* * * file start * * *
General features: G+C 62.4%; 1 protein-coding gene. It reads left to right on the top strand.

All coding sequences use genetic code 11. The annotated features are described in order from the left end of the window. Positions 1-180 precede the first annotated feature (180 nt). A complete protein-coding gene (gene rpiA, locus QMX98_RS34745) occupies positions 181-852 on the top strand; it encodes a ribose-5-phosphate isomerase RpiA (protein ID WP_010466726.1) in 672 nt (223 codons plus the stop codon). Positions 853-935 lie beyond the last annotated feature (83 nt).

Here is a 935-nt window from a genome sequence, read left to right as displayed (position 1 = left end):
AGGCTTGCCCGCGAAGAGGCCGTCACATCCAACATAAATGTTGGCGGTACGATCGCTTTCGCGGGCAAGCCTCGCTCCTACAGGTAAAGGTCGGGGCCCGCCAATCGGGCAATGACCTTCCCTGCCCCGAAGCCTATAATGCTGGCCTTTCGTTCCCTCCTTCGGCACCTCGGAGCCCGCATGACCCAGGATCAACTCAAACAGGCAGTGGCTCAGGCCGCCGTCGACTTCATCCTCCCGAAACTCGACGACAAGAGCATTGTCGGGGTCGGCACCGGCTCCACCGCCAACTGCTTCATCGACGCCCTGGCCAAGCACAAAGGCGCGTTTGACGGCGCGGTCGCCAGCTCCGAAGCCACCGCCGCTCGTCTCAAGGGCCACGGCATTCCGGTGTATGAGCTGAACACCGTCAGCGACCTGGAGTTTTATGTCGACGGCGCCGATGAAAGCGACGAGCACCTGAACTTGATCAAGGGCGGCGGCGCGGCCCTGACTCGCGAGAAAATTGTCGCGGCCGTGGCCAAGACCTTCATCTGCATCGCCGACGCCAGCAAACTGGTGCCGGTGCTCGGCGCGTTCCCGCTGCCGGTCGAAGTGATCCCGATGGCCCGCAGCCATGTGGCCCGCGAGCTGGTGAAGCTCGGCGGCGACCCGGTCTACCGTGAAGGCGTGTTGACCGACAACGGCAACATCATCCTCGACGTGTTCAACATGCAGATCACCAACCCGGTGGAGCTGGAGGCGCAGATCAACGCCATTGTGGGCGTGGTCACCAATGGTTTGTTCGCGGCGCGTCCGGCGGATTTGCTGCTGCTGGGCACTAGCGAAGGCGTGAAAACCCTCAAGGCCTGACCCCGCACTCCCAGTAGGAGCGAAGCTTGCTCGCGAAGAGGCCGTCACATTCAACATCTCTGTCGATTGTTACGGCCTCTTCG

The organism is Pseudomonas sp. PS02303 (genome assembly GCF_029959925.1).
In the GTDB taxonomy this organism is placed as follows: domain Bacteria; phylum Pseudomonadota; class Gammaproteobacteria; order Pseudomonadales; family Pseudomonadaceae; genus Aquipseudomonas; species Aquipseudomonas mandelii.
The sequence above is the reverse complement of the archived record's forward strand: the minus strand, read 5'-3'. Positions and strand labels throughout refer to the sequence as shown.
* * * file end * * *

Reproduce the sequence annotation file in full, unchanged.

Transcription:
General features: G+C 62.4%; 1 protein-coding gene. It reads left to right on the top strand.

All coding sequences use genetic code 11. The annotated features are described in order from the left end of the window. Positions 1-180 precede the first annotated feature (180 nt). A complete protein-coding gene (gene rpiA, locus QMX98_RS34745) occupies positions 181-852 on the top strand; it encodes a ribose-5-phosphate isomerase RpiA (protein ID WP_010466726.1) in 672 nt (223 codons plus the stop codon). Positions 853-935 lie beyond the last annotated feature (83 nt).

Here is a 935-nt window from a genome sequence, read left to right as displayed (position 1 = left end):
AGGCTTGCCCGCGAAGAGGCCGTCACATCCAACATAAATGTTGGCGGTACGATCGCTTTCGCGGGCAAGCCTCGCTCCTACAGGTAAAGGTCGGGGCCCGCCAATCGGGCAATGACCTTCCCTGCCCCGAAGCCTATAATGCTGGCCTTTCGTTCCCTCCTTCGGCACCTCGGAGCCCGCATGACCCAGGATCAACTCAAACAGGCAGTGGCTCAGGCCGCCGTCGACTTCATCCTCCCGAAACTCGACGACAAGAGCATTGTCGGGGTCGGCACCGGCTCCACCGCCAACTGCTTCATCGACGCCCTGGCCAAGCACAAAGGCGCGTTTGACGGCGCGGTCGCCAGCTCCGAAGCCACCGCCGCTCGTCTCAAGGGCCACGGCATTCCGGTGTATGAGCTGAACACCGTCAGCGACCTGGAGTTTTATGTCGACGGCGCCGATGAAAGCGACGAGCACCTGAACTTGATCAAGGGCGGCGGCGCGGCCCTGACTCGCGAGAAAATTGTCGCGGCCGTGGCCAAGACCTTCATCTGCATCGCCGACGCCAGCAAACTGGTGCCGGTGCTCGGCGCGTTCCCGCTGCCGGTCGAAGTGATCCCGATGGCCCGCAGCCATGTGGCCCGCGAGCTGGTGAAGCTCGGCGGCGACCCGGTCTACCGTGAAGGCGTGTTGACCGACAACGGCAACATCATCCTCGACGTGTTCAACATGCAGATCACCAACCCGGTGGAGCTGGAGGCGCAGATCAACGCCATTGTGGGCGTGGTCACCAATGGTTTGTTCGCGGCGCGTCCGGCGGATTTGCTGCTGCTGGGCACTAGCGAAGGCGTGAAAACCCTCAAGGCCTGACCCCGCACTCCCAGTAGGAGCGAAGCTTGCTCGCGAAGAGGCCGTCACATTCAACATCTCTGTCGATTGTTACGGCCTCTTCG

The organism is Pseudomonas sp. PS02303 (genome assembly GCF_029959925.1).
In the GTDB taxonomy this organism is placed as follows: domain Bacteria; phylum Pseudomonadota; class Gammaproteobacteria; order Pseudomonadales; family Pseudomonadaceae; genus Aquipseudomonas; species Aquipseudomonas mandelii.
The sequence above is the reverse complement of the archived record's forward strand: the minus strand, read 5'-3'. Positions and strand labels throughout refer to the sequence as shown.